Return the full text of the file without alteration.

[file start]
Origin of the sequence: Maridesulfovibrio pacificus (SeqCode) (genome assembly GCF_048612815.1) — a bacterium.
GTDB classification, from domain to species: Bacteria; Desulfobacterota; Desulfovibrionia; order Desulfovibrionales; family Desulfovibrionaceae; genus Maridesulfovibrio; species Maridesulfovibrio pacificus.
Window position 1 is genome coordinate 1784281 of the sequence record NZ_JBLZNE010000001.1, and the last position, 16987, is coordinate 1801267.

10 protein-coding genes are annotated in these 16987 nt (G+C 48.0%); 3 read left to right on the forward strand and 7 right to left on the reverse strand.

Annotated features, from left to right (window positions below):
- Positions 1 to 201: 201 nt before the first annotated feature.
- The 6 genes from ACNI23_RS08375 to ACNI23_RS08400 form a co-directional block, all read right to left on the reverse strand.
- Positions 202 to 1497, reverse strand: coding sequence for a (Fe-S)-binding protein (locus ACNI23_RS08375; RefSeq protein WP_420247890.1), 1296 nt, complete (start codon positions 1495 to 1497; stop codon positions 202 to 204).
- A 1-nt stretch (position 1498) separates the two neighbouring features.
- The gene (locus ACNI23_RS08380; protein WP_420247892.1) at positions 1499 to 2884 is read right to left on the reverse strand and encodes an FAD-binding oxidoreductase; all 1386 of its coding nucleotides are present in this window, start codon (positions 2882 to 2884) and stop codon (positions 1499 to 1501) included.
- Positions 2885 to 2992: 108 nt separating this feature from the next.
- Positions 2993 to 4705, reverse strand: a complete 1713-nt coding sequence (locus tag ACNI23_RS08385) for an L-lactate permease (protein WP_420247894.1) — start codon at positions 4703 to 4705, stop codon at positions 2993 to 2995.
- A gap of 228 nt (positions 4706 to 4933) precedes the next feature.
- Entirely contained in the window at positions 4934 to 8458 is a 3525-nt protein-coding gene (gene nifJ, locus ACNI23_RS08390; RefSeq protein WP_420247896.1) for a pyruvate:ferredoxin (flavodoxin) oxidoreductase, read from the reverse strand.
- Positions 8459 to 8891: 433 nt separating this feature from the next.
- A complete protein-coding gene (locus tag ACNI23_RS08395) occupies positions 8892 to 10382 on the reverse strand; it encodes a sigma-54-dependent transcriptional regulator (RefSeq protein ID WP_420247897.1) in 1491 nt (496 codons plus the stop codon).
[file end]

Origin of the sequence: Maridesulfovibrio pacificus (SeqCode) (genome assembly GCF_048612815.1) — a bacterium.
GTDB classification, from domain to species: Bacteria; Desulfobacterota; Desulfovibrionia; order Desulfovibrionales; family Desulfovibrionaceae; genus Maridesulfovibrio; species Maridesulfovibrio pacificus.
Window position 1 is genome coordinate 1784281 of the sequence record NZ_JBLZNE010000001.1, and the last position, 16987, is coordinate 1801267.

10 protein-coding genes are annotated in these 16987 nt (G+C 48.0%); 3 read left to right on the forward strand and 7 right to left on the reverse strand.

Annotated features, from left to right (window positions below):
- Positions 1 to 201: 201 nt before the first annotated feature.
- The 6 genes from ACNI23_RS08375 to ACNI23_RS08400 form a co-directional block, all read right to left on the reverse strand.
- Positions 202 to 1497, reverse strand: coding sequence for a (Fe-S)-binding protein (locus ACNI23_RS08375; RefSeq protein WP_420247890.1), 1296 nt, complete (start codon positions 1495 to 1497; stop codon positions 202 to 204).
- A 1-nt stretch (position 1498) separates the two neighbouring features.
- The gene (locus ACNI23_RS08380; protein WP_420247892.1) at positions 1499 to 2884 is read right to left on the reverse strand and encodes an FAD-binding oxidoreductase; all 1386 of its coding nucleotides are present in this window, start codon (positions 2882 to 2884) and stop codon (positions 1499 to 1501) included.
- Positions 2885 to 2992: 108 nt separating this feature from the next.
- Positions 2993 to 4705, reverse strand: a complete 1713-nt coding sequence (locus tag ACNI23_RS08385) for an L-lactate permease (protein WP_420247894.1) — start codon at positions 4703 to 4705, stop codon at positions 2993 to 2995.
- A gap of 228 nt (positions 4706 to 4933) precedes the next feature.
- Entirely contained in the window at positions 4934 to 8458 is a 3525-nt protein-coding gene (gene nifJ, locus ACNI23_RS08390; RefSeq protein WP_420247896.1) for a pyruvate:ferredoxin (flavodoxin) oxidoreductase, read from the reverse strand.
- Positions 8459 to 8891: 433 nt separating this feature from the next.
- A complete protein-coding gene (locus tag ACNI23_RS08395) occupies positions 8892 to 10382 on the reverse strand; it encodes a sigma-54-dependent transcriptional regulator (RefSeq protein ID WP_420247897.1) in 1491 nt (496 codons plus the stop codon).